Should you consider an ARM for your next mortgage?
If you’re a potential homebuyer, rising interest rates and home prices might have you considering all options for funding. But there’s a mortgage option, called an ARM (Adjustable Rate Mortgage), you might not be familiar with — one that could help get you into the home of your dreams and potentially save you some money.
ARMs offer an alternative to traditional fixed-rate mortgages. Here’s a brief explanation of how ARMs work and how to decide if and when they might be the right home financing solution for you.
What is an ARM and how does it work?
Unlike a fixed-rate mortgage where the interest rate stays the same for the life of the loan, an ARM starts with a fixed interest rate for a certain period, typically 5, 7 or 10 years. But once that period ends, the interest rate may change at set intervals for the remainder of the loan.
For example, a 5/1 ARM has a fixed interest rate for the first five years, followed by a variable rate period where the interest rate could adjust every year until the loan is paid off. That means the interest rate could go up, down or remain the same, depending on market conditions and the terms of the loan.
When does an ARM make sense versus a fixed-rate mortgage?
“The number one benefit is that eligible borrowers can likely obtain a lower initial interest rate on an ARM than what they could on a fixed rate-mortgage,” explains Todd Farley, Senior Vice President, Mortgage Sales and Production Manager, Commerce Bank.
"A mortgage loan with a lower interest rate would mean a lower initial monthly payment."
Another benefit is that this type of mortgage may offer the flexibility for modifications. “Let's say you’ve had a seven-year ARM for three years and interest rates change dramatically,” says Farley. “You might choose the option to either modify your loan into another ARM or into a fixed-rate mortgage.”Modifications typically have lower fees compared to closing on a new loan and the process can usually be completed in about a week.
Adjustable interest rates might make this option seem riskier than a fixed-rate mortgage. Yet, the lower initial rate could make it easier to get into the home you want now. With an initial lower interest rate and lower monthly payment, you may be able to pay down your principal and build equity faster.
Your principal is the amount of money that you borrow. Home equity is the market value of a homeowner’s interest in their real estate property. It’s calculated by determining the current fair market value of the home, minus the amount you owe toward its mortgage payment or other loans secured by the home.
You might choose this type of mortgage if you don’t plan to stay in your home beyond the fixed-rate period. “Many people have a plan to live in a home for a certain period of time,” says Farley.
"For example, if you’re in the military, anticipate a relocation or growing out of a starter home after a few years, you may not need a 30-year fixed-rate mortgage. An ARM might make better financial sense in those situations."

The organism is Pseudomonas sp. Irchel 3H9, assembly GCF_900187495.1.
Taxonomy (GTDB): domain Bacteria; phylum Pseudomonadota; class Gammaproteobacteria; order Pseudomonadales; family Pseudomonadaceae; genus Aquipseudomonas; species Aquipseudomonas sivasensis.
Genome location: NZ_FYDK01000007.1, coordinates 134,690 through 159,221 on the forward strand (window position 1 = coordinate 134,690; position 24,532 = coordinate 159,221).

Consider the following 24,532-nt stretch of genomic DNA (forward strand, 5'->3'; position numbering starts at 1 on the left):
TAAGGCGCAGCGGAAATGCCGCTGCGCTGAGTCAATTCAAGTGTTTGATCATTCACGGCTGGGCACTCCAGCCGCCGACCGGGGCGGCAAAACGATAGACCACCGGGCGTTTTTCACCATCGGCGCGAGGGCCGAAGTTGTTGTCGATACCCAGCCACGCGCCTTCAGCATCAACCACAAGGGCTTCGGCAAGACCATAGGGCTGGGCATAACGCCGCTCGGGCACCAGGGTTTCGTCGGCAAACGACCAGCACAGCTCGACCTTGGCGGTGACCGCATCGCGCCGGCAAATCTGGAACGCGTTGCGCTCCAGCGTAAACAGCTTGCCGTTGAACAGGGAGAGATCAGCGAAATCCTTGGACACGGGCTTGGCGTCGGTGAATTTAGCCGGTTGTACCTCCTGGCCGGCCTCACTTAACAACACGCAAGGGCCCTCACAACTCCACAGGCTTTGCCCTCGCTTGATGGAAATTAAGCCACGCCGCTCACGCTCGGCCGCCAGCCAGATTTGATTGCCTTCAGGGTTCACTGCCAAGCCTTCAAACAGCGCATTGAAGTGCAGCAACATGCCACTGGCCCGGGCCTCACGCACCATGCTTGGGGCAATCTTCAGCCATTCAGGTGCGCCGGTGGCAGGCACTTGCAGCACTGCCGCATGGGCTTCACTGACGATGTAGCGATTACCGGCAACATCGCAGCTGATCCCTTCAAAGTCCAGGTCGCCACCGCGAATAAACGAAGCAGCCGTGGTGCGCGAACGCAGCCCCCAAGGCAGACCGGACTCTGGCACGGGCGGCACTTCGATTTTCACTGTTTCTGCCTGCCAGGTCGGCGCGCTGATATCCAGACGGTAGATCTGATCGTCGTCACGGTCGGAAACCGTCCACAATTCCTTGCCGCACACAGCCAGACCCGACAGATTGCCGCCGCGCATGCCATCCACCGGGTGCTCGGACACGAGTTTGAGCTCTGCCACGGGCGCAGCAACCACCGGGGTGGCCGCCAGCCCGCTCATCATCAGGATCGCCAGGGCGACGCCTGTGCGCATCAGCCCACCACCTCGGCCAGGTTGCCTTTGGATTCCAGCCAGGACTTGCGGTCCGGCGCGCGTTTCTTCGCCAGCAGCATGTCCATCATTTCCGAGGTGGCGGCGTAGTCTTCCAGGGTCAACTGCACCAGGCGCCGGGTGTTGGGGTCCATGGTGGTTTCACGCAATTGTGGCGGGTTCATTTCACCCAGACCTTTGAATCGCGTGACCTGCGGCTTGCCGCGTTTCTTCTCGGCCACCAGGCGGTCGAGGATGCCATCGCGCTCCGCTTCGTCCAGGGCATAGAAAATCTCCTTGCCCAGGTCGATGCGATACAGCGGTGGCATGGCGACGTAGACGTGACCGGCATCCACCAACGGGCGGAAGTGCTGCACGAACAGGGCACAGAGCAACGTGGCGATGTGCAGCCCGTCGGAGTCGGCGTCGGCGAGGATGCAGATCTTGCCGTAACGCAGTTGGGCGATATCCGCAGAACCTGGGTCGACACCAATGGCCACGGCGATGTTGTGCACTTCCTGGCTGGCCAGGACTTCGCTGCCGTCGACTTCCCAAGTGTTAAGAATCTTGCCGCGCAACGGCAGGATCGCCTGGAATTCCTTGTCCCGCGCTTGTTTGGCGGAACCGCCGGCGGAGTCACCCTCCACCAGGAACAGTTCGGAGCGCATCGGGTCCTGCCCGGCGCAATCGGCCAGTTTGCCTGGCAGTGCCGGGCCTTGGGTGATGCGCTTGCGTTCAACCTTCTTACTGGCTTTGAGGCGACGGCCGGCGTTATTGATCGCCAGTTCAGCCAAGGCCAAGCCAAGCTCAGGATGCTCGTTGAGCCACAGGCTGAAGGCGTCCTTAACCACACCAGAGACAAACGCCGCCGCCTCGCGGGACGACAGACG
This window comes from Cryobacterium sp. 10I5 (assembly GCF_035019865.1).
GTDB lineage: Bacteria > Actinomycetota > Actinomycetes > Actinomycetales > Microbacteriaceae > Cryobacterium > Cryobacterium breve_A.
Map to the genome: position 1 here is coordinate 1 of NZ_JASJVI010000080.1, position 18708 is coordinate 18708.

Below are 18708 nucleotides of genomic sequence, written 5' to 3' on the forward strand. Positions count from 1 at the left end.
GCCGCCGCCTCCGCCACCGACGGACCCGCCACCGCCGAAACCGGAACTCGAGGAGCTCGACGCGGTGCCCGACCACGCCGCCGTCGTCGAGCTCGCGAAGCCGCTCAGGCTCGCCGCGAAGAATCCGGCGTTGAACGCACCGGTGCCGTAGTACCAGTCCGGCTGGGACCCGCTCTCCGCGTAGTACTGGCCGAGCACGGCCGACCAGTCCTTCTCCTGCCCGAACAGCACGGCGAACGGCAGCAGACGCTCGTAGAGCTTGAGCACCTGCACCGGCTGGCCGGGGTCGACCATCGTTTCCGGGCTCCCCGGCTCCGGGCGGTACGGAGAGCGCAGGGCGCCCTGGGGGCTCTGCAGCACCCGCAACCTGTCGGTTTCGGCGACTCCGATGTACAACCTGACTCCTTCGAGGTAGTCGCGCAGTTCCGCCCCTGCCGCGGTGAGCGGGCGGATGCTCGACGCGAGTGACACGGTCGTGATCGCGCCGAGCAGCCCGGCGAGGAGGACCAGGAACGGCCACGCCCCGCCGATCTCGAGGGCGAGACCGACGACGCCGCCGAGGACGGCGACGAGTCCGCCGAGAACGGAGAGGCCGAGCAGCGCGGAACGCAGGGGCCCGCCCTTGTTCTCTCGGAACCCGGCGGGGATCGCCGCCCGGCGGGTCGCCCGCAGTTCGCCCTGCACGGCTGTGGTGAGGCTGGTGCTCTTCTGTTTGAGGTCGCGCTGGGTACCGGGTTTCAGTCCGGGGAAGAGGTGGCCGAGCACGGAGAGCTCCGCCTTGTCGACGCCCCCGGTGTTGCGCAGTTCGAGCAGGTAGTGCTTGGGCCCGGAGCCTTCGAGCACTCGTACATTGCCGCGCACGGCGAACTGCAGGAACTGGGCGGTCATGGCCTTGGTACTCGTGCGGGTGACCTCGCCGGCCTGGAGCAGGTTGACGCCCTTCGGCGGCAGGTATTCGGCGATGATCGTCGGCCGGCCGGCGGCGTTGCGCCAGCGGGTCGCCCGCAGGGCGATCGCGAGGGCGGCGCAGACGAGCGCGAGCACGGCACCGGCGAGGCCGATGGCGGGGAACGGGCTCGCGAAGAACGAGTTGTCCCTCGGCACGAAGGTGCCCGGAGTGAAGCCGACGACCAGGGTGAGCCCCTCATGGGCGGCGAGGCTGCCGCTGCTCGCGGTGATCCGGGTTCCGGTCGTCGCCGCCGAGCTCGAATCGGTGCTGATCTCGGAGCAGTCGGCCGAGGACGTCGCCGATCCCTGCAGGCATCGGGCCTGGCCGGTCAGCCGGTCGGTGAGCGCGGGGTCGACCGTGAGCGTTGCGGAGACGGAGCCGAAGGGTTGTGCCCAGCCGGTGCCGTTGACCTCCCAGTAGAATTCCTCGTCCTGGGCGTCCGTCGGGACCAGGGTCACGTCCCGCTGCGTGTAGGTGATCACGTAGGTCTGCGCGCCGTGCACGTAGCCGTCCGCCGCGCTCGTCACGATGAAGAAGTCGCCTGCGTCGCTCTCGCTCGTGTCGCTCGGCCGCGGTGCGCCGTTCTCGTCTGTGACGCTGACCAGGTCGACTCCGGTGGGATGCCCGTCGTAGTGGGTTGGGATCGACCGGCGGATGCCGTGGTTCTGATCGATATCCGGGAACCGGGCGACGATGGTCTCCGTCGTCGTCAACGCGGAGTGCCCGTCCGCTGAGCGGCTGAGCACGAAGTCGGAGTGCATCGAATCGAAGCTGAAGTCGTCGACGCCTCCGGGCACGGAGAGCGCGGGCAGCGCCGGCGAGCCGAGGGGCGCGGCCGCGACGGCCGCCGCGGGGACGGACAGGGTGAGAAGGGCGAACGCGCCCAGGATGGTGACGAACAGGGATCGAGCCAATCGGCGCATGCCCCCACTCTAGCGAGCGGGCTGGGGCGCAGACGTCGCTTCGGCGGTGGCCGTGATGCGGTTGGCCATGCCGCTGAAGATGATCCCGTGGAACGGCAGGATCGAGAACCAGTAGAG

Other facts and considerations.
The biggest factor to keep in mind with an ARM is that the interest rate will likely adjust after the initial period of 5, 7 or 10 years, and changing interest rates will impact your payments. If interest rates go down, they can become less expensive than fixed-rate mortgages; but they can also become relatively more expensive if rates go up. “The new rate is based on two numbers known as the index and the margin, and these should be made clear in the borrower’s loan documents,” says Farley, who adds that borrowers are notified at least 90 days in advance of their rate changing.
The index reflects market conditions. The margin is the number of percentage points added to the index by your lender. The margin is set in your loan agreement and won’t change after closing.
Your loan details should also clearly indicate periodic rate caps that limit how much your interest rate can change from one adjustment period to the next, as well as a lifetime rate cap, that sets limits on how much the interest rate can change in total over the life of your loan. These rate caps are in place to protect borrowers with an ARM in the event of a significant interest rate increase.
Here are a few other factors to help you decide if an ARM might be the right financing option:
You may need to qualify for the initial interest rate plus two percentage points to ensure you’re able to afford the monthly payment if the interest rate climbs to the maximum of 2% over the starting interest rate
Ask questions and be sure you clearly understand the loan terms, especially the initial rate term, the frequency of rate changes, and your rate caps
- Be aware that if your interest rate changes, so will your monthly mortgage payment — so make sure you have room in your budget for potentially higher future payments
During periods of high interest rates, an ARM could be a smart mortgage option to help you save money with an initially lower rate and payment. In any type of interest rate environment, it’s always a good idea to consider all available mortgage options as well as your financial picture and goals before choosing a home loan.
“I would encourage borrowers to talk to a professional to help them understand their options before deciding between an ARM and a fixed-rate mortgage,” adds Farley.
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